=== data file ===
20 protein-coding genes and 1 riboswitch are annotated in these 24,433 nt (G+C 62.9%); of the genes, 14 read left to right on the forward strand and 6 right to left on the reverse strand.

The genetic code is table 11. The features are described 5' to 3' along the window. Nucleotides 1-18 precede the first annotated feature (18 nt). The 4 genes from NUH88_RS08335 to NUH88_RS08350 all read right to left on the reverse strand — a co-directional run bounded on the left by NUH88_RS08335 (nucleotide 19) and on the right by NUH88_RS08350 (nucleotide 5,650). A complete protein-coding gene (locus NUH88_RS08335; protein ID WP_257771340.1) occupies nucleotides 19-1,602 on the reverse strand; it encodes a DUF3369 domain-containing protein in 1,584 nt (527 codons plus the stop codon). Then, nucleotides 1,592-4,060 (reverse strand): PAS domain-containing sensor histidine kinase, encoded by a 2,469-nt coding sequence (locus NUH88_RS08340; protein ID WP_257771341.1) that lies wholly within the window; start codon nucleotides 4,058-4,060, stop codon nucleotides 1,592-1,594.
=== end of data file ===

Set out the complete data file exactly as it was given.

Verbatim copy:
20 protein-coding genes and 1 riboswitch are annotated in these 24,433 nt (G+C 62.9%); of the genes, 14 read left to right on the forward strand and 6 right to left on the reverse strand.

The genetic code is table 11. The features are described 5' to 3' along the window. Nucleotides 1-18 precede the first annotated feature (18 nt). The 4 genes from NUH88_RS08335 to NUH88_RS08350 all read right to left on the reverse strand — a co-directional run bounded on the left by NUH88_RS08335 (nucleotide 19) and on the right by NUH88_RS08350 (nucleotide 5,650). A complete protein-coding gene (locus NUH88_RS08335; protein ID WP_257771340.1) occupies nucleotides 19-1,602 on the reverse strand; it encodes a DUF3369 domain-containing protein in 1,584 nt (527 codons plus the stop codon). Then, nucleotides 1,592-4,060 (reverse strand): PAS domain-containing sensor histidine kinase, encoded by a 2,469-nt coding sequence (locus NUH88_RS08340; protein ID WP_257771341.1) that lies wholly within the window; start codon nucleotides 4,058-4,060, stop codon nucleotides 1,592-1,594.